) opened its iTunes music store to podcasts on June 28, and the duo's Cinecast movie review show was one of the site's featured offerings. The exposure, along with a plug from podcast guru Adam Curry, sent their show skittering up the iTunes' list of the top 100 podcasts, peaking at No. 13. Thousands of fans listened to them review films such as War of the Worlds and spar over whether The Matrix or Dark City was the better flick. The Chicago friends were flooded with fan mail and dreamed their hobby could become a moneymaker.
Then Roger Ebert showed up. On July 28, Ebert & Roeper, the film review show featuring two columnists for the Chicago Sun-Times, began posting its own audio recordings on iTunes. Within a few short days, Ebert & Roeper climbed to No. 2, while Cinecast dropped to 72.MAINSTREAM EMBRACE
In one of the shortest trajectories yet for a new Internet technology, podcasting has gone from the hands of indie developers to media giants in less than a year. Credit Apple. With typical finesse, it has created a centralized, easy-to-use service on iTunes that makes it a snap to find and listen to podcasts, the audio recordings that can be downloaded from the Net and played on a computer or portable music player. Apple also put out a new version of the iTunes software, which makes it easy for people to create their own podcasts, and invited all to post their creations on the site. Indie podcasters such as Kempenaar and Hallgren rejoiced, ready for the mainstream to embrace the technology they had championed.
But the reality isn't so simple. Apple's service, though just over a month old, is already changing the dynamics of the field. It has helped legitimize the medium, drawing traditional giants, from Ebert & Roeper parent Walt Disney (DIS
) to Dow Jones (DJ
) and News Corp. (NWS
). As they join iTunes, they're squeezing out many of the do-it-yourselfers who evangelized podcasting. Once a podcast drops off the top 100 list, it's almost impossible for a casual visitor to find it. For Kempenaar, the future is clear: "It will be harder for a new indie podcaster to get an audience."
Harder, perhaps, but not impossible. Derek Colanduno and Robynn McCarthy, an engineering consultant and graphic artist from Roswell, Ga., anticipated the mainstream onslaught -- and planned their podshow accordingly. Called Skepticality, their podcast delves into sci-fi and science news and reaches out to the magazines, newsletters, and message forums popular with astronomers and space fans. It's No. 3 on iTunes. "We made a point of going outside the podcast community," says Colanduno. "A lot of podcasting is like ham radio, where people are just listening to each other."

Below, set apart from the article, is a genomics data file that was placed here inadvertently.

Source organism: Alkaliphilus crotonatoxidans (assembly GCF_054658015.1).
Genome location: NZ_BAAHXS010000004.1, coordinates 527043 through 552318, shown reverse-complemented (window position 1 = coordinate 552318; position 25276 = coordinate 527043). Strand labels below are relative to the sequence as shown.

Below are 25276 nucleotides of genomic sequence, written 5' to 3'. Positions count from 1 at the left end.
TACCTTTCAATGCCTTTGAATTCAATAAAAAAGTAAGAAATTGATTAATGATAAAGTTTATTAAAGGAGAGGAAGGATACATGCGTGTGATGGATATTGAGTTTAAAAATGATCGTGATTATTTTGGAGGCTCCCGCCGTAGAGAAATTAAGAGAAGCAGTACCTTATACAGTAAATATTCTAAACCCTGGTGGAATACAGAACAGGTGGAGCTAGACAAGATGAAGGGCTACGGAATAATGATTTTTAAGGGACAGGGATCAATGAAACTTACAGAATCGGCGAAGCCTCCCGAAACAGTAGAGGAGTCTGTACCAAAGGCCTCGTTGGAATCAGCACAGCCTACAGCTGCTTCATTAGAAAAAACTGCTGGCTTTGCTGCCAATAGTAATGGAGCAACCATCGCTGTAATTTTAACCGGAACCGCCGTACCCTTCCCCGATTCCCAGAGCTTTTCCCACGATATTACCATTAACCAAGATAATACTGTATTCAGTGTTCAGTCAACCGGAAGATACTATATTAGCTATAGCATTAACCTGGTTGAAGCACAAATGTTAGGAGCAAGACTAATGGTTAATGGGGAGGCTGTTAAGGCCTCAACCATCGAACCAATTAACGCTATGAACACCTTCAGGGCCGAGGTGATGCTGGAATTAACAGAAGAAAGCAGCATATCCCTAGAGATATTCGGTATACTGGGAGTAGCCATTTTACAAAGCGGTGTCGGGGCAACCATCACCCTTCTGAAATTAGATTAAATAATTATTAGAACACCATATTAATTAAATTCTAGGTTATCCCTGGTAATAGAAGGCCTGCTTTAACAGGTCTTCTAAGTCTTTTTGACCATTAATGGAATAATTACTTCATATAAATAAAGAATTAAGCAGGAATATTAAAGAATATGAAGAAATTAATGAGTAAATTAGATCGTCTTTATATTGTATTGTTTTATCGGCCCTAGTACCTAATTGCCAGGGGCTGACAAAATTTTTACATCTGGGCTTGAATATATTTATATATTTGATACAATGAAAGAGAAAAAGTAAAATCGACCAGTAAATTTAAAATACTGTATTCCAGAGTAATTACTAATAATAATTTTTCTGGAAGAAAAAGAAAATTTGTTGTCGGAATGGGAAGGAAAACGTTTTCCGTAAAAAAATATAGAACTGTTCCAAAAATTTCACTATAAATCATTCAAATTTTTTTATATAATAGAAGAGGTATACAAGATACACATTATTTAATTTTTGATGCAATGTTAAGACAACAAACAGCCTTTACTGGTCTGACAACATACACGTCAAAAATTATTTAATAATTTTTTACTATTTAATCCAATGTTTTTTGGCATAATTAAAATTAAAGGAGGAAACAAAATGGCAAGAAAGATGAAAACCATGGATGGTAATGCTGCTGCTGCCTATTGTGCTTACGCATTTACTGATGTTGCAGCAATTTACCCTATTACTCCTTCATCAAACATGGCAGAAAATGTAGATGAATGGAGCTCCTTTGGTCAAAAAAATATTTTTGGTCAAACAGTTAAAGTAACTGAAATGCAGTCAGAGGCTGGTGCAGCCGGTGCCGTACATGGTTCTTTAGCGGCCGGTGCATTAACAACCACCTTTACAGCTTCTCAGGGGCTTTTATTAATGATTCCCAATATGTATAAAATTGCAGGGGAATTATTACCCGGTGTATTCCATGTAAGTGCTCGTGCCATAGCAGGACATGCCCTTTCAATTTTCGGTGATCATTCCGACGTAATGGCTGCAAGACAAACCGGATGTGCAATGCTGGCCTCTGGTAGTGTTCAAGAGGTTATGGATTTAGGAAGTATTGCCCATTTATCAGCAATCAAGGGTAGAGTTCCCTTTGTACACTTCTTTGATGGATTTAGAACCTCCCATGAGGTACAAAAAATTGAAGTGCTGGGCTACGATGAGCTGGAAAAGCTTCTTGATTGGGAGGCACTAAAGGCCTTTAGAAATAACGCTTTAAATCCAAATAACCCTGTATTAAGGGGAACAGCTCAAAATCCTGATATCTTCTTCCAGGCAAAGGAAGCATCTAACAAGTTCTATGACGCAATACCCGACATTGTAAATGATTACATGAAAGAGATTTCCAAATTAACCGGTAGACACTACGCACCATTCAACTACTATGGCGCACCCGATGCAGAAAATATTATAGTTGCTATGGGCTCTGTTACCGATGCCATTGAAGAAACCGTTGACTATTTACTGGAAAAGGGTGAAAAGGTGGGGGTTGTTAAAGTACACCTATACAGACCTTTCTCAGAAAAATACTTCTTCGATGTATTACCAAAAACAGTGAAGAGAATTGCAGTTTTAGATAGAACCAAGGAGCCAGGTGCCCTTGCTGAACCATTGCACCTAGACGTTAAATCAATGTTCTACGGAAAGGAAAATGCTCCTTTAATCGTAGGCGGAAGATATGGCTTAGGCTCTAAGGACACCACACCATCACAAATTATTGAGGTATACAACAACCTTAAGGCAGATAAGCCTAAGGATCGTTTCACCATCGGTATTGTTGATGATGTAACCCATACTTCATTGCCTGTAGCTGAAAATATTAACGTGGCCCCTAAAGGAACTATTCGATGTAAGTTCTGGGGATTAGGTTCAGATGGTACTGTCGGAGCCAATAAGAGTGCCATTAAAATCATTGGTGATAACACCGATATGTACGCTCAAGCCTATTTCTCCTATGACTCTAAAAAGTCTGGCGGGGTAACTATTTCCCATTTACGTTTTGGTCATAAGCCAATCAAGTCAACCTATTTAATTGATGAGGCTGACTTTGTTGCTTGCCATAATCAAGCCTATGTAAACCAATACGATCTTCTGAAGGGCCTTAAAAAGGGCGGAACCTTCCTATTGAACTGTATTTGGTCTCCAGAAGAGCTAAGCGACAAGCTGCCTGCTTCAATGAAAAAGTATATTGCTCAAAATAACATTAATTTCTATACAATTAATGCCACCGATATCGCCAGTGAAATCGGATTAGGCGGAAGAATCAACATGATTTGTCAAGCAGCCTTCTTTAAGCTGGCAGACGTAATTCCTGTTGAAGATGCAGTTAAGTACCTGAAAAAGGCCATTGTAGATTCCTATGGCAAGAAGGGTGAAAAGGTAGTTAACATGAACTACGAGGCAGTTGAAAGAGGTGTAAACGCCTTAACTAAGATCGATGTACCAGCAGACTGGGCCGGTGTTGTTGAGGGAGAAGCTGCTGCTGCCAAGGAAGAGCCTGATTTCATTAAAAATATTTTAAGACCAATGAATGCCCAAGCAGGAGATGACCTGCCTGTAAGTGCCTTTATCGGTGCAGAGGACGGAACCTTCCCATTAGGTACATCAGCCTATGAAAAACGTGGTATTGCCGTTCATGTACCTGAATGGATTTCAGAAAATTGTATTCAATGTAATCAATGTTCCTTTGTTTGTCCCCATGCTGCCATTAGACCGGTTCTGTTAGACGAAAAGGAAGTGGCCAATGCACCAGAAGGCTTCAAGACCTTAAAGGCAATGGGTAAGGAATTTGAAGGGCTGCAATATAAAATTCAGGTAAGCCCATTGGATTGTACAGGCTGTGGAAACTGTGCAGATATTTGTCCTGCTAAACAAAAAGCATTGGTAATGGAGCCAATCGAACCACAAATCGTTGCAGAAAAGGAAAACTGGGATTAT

Other podcasters aren't leaving their fate in Apple's hands. To ensure that the indies remain prominent, some are working with networks of podcasts in hopes of driving traffic among independents and providing a one-stop shop for potential advertisers trying to navigate the medium. Kempenaar is talking with Curry, an inventor of podcasting, to be part of Curry's PodShow network, featuring a selection of hand-picked programming. Others join more informal networks, such as Techpodcasts, the Association of Music Podcasting, or Podcastoutlaws.
None can touch Apple today. As companies vie to create the primary site for podcasts, Apple has a huge edge because of the dominance of iTunes and the iPod. But rivals are developing sites that go beyond simple top 100 lists. Odeo Inc., for instance, is rolling out podcast reviews and recommendation services, so you can find new podcasts similar to your favorites. "This isn't the iTunes model, which is: 'Come to our home page and we will guide you,"' says Odeo founder Evan Williams.
The mainstream media's approach to podcasting provides some clues for how independents can succeed. Many of the traditional media's shows are simply repurposed snippets from morning talk shows and elsewhere. Indie podcasters can distinguish themselves by creating something truly different, such as Skepticality's irreverent take on science and space or the infectious enthusiasm for offbeat cover songs found in a show called Coverville. "The way that indie podcasts are going to stand out is to keep providing content that people can't get on radio," says Brian Ibbott, the producer of Coverville. It may not be clear today which podcaster will end up on top. But there's no doubt that the technology is leading to an explosion in content. That should be music to all listeners' ears. By Heather Green in New York